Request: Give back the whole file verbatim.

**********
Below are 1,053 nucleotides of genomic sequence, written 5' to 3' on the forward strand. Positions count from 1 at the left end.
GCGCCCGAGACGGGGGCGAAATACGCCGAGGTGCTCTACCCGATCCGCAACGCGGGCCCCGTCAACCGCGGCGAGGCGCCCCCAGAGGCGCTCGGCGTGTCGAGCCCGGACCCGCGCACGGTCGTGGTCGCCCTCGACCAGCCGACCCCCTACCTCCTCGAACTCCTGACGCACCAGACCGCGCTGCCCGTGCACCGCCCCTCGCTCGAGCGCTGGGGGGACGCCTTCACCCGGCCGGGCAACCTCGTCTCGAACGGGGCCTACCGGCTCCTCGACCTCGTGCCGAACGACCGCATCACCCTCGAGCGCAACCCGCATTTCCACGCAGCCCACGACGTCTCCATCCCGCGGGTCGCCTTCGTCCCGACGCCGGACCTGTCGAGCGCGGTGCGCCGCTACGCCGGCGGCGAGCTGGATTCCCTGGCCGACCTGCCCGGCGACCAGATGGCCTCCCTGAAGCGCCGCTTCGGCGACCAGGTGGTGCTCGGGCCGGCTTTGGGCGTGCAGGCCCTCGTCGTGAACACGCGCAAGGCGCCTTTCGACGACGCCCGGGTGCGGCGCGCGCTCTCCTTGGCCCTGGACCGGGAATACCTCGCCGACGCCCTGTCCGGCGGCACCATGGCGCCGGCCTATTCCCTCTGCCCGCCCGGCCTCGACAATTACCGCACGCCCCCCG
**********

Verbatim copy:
Below are 1,053 nucleotides of genomic sequence, written 5' to 3' on the forward strand. Positions count from 1 at the left end.
GCGCCCGAGACGGGGGCGAAATACGCCGAGGTGCTCTACCCGATCCGCAACGCGGGCCCCGTCAACCGCGGCGAGGCGCCCCCAGAGGCGCTCGGCGTGTCGAGCCCGGACCCGCGCACGGTCGTGGTCGCCCTCGACCAGCCGACCCCCTACCTCCTCGAACTCCTGACGCACCAGACCGCGCTGCCCGTGCACCGCCCCTCGCTCGAGCGCTGGGGGGACGCCTTCACCCGGCCGGGCAACCTCGTCTCGAACGGGGCCTACCGGCTCCTCGACCTCGTGCCGAACGACCGCATCACCCTCGAGCGCAACCCGCATTTCCACGCAGCCCACGACGTCTCCATCCCGCGGGTCGCCTTCGTCCCGACGCCGGACCTGTCGAGCGCGGTGCGCCGCTACGCCGGCGGCGAGCTGGATTCCCTGGCCGACCTGCCCGGCGACCAGATGGCCTCCCTGAAGCGCCGCTTCGGCGACCAGGTGGTGCTCGGGCCGGCTTTGGGCGTGCAGGCCCTCGTCGTGAACACGCGCAAGGCGCCTTTCGACGACGCCCGGGTGCGGCGCGCGCTCTCCTTGGCCCTGGACCGGGAATACCTCGCCGACGCCCTGTCCGGCGGCACCATGGCGCCGGCCTATTCCCTCTGCCCGCCCGGCCTCGACAATTACCGCACGCCCCCCG